Moreover, the images offer a uniquely rich insight into a century-old world. In photographing architecture, the often-unnamed photographers also left traces of the way in which the built environment looked in the late-19th and early-20th centuries, much of which has changed considerably over time. The anonymous photographer of the city of Constantinople at the turn of the 20th century (Figure 1) timed the image so as to photograph the skyline of the city, with the 6th-century Hagia Sophia clearly visible, beneath the wings of a passing plane. The viewpoint chosen to capture Edinburgh’s historic Calton Hill (Figure 2) incorporates modern elements made visible in the foreground of the image in the form of railways that stand in harmony with, or perhaps in contrast to, the city’s past.

By contrast, the photograph of the Santiago de Compostela Cathedral (Figure 3) focuses on a tradition for which the building has long been a backdrop, a firework display for the Feast of St. James on the 25th of July. Yet the photograph is simultaneously a record of a development in imaging technology, which allowed the photographer to capture a low-lit scene. The white streaks of light that cut across the night sky and illuminate thousands of people in the square of the cathedral could not have been captured without chemicals sensitive enough for nighttime photography.

Figure 3 Anonymous Photographer  Santiago de Compostela The Department of the History of Art, Oxford

Figure 3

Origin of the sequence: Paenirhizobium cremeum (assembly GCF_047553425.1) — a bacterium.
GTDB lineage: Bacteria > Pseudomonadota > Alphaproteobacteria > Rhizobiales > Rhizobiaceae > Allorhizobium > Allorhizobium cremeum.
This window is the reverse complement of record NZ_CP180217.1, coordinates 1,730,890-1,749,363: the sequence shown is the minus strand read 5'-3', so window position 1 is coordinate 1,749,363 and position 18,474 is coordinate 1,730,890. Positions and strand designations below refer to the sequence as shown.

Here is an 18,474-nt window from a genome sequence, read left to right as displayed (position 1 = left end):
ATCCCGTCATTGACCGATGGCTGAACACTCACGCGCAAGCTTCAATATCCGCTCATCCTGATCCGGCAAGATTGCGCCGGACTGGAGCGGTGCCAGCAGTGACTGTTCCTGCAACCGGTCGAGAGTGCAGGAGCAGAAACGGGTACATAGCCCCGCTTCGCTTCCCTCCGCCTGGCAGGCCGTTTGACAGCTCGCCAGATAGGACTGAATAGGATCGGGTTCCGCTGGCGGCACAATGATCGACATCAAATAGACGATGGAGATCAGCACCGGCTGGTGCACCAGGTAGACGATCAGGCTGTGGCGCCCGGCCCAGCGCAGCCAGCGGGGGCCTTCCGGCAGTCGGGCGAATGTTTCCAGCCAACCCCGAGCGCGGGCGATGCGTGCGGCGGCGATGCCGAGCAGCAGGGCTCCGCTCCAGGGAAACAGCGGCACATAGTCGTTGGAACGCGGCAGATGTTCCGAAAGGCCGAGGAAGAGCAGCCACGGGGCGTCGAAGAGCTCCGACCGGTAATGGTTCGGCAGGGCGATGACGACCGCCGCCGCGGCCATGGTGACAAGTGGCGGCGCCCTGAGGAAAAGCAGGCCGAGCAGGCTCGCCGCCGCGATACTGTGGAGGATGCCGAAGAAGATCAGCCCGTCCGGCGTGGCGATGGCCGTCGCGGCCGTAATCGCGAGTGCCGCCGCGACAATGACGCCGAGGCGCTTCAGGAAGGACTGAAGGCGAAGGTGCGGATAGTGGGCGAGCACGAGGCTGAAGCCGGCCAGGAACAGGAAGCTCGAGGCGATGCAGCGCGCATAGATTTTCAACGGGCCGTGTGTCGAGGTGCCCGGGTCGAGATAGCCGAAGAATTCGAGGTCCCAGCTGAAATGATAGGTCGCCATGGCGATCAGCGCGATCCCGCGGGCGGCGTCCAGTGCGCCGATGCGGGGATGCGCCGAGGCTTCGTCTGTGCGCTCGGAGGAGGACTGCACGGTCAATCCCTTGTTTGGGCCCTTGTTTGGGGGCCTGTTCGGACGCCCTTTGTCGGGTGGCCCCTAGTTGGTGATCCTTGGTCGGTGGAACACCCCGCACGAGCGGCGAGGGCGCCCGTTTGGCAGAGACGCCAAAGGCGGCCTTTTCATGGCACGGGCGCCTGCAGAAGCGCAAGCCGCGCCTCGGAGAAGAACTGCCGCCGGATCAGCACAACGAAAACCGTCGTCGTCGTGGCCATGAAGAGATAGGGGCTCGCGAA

Anonymous Photographer
Santiago de Compostela
The Department of the History of Art, Oxford

In focusing on these information-rich images, the Visual Resources Centre hopes to make the archive’s categories – which include ‘Anglo-Saxon architecture’, ‘scenes of the Middle East’, ‘windmills’, and ‘French Gothic cathedrals’ – useful not only for scholars of photography and architecture, but also for all those interested in anthropology, costume history, and the development of travel and technology, to cite only a few examples.

The department’s images will form part of a much larger digital database of early photography entitled HEIR – the Historic Environment Image Resource, which has been put together by the Institute of Archaeology and is to be launched later this month. It will also include contributions from Oxford’s Archaeology Institute, the Department of Geography and the Radcliffe Science Library.

Meanwhile, the digitised HEIR images, including those from the History of Art Department, are part of an exhibition of early photography at the Ashmolean which launched on Saturday the 15th of November and which runs until Saturday the 22nd of November. More details here: The exhibition will culminate with a Victorian-style magic lantern performance on the 22nd. Book a free ticket for the magic lantern slide show here:

The archaeology HEIR website is to go live later in November. Meanwhile, read about it here: and here:

The History of Art Department’s collection of magic lantern slides is available to be viewed in its entirety (including yet-undigitised images) by appointment. Contact the Visual Resources Curator, Vicky Brown on .

A catalogue of other analogue image resources collected within the History of Art Visual Resources Centre – also viewable by appointment – is available via or

Dina Akhmadeeva is a former BA and Masters History of Art student at the University of Oxford, working on the history of photography. She worked on digitising the department’s magic lantern slide collection this summer. @DinaAkhmadeeva